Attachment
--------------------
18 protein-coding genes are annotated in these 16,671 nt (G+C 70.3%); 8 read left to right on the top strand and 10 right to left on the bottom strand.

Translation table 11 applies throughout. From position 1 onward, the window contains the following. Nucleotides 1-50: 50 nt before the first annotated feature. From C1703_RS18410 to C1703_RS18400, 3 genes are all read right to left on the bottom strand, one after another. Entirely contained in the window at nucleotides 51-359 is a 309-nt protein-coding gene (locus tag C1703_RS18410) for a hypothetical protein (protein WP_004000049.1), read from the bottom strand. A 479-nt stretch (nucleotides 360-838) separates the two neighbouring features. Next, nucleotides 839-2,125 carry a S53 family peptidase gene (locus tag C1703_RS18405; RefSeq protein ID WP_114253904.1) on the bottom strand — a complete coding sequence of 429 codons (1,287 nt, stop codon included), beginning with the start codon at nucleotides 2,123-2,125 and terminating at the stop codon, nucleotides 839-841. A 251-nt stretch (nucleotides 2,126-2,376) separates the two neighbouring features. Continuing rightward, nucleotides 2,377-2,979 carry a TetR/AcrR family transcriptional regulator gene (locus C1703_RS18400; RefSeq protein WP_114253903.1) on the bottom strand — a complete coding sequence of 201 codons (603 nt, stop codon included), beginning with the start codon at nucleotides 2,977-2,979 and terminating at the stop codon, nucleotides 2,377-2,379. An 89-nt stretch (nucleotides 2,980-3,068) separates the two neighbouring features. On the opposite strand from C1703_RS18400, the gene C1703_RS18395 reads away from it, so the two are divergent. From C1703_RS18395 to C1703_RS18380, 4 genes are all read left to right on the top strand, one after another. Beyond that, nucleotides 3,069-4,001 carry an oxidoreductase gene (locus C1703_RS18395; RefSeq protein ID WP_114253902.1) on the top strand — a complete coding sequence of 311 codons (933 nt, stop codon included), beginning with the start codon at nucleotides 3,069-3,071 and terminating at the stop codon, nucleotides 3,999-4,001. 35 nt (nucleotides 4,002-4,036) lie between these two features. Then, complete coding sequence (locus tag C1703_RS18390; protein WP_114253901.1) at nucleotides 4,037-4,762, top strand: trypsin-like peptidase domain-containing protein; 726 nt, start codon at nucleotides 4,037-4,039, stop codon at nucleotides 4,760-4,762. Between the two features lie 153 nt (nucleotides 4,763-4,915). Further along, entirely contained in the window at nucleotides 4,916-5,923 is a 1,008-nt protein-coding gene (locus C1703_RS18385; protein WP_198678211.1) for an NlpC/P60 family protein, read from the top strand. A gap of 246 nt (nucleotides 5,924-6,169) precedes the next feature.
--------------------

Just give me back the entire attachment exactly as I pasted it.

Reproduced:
18 protein-coding genes are annotated in these 16,671 nt (G+C 70.3%); 8 read left to right on the top strand and 10 right to left on the bottom strand.

Translation table 11 applies throughout. From position 1 onward, the window contains the following. Nucleotides 1-50: 50 nt before the first annotated feature. From C1703_RS18410 to C1703_RS18400, 3 genes are all read right to left on the bottom strand, one after another. Entirely contained in the window at nucleotides 51-359 is a 309-nt protein-coding gene (locus tag C1703_RS18410) for a hypothetical protein (protein WP_004000049.1), read from the bottom strand. A 479-nt stretch (nucleotides 360-838) separates the two neighbouring features. Next, nucleotides 839-2,125 carry a S53 family peptidase gene (locus tag C1703_RS18405; RefSeq protein ID WP_114253904.1) on the bottom strand — a complete coding sequence of 429 codons (1,287 nt, stop codon included), beginning with the start codon at nucleotides 2,123-2,125 and terminating at the stop codon, nucleotides 839-841. A 251-nt stretch (nucleotides 2,126-2,376) separates the two neighbouring features. Continuing rightward, nucleotides 2,377-2,979 carry a TetR/AcrR family transcriptional regulator gene (locus C1703_RS18400; RefSeq protein WP_114253903.1) on the bottom strand — a complete coding sequence of 201 codons (603 nt, stop codon included), beginning with the start codon at nucleotides 2,977-2,979 and terminating at the stop codon, nucleotides 2,377-2,379. An 89-nt stretch (nucleotides 2,980-3,068) separates the two neighbouring features. On the opposite strand from C1703_RS18400, the gene C1703_RS18395 reads away from it, so the two are divergent. From C1703_RS18395 to C1703_RS18380, 4 genes are all read left to right on the top strand, one after another. Beyond that, nucleotides 3,069-4,001 carry an oxidoreductase gene (locus C1703_RS18395; RefSeq protein ID WP_114253902.1) on the top strand — a complete coding sequence of 311 codons (933 nt, stop codon included), beginning with the start codon at nucleotides 3,069-3,071 and terminating at the stop codon, nucleotides 3,999-4,001. 35 nt (nucleotides 4,002-4,036) lie between these two features. Then, complete coding sequence (locus tag C1703_RS18390; protein WP_114253901.1) at nucleotides 4,037-4,762, top strand: trypsin-like peptidase domain-containing protein; 726 nt, start codon at nucleotides 4,037-4,039, stop codon at nucleotides 4,760-4,762. Between the two features lie 153 nt (nucleotides 4,763-4,915). Further along, entirely contained in the window at nucleotides 4,916-5,923 is a 1,008-nt protein-coding gene (locus C1703_RS18385; protein WP_198678211.1) for an NlpC/P60 family protein, read from the top strand. A gap of 246 nt (nucleotides 5,924-6,169) precedes the next feature.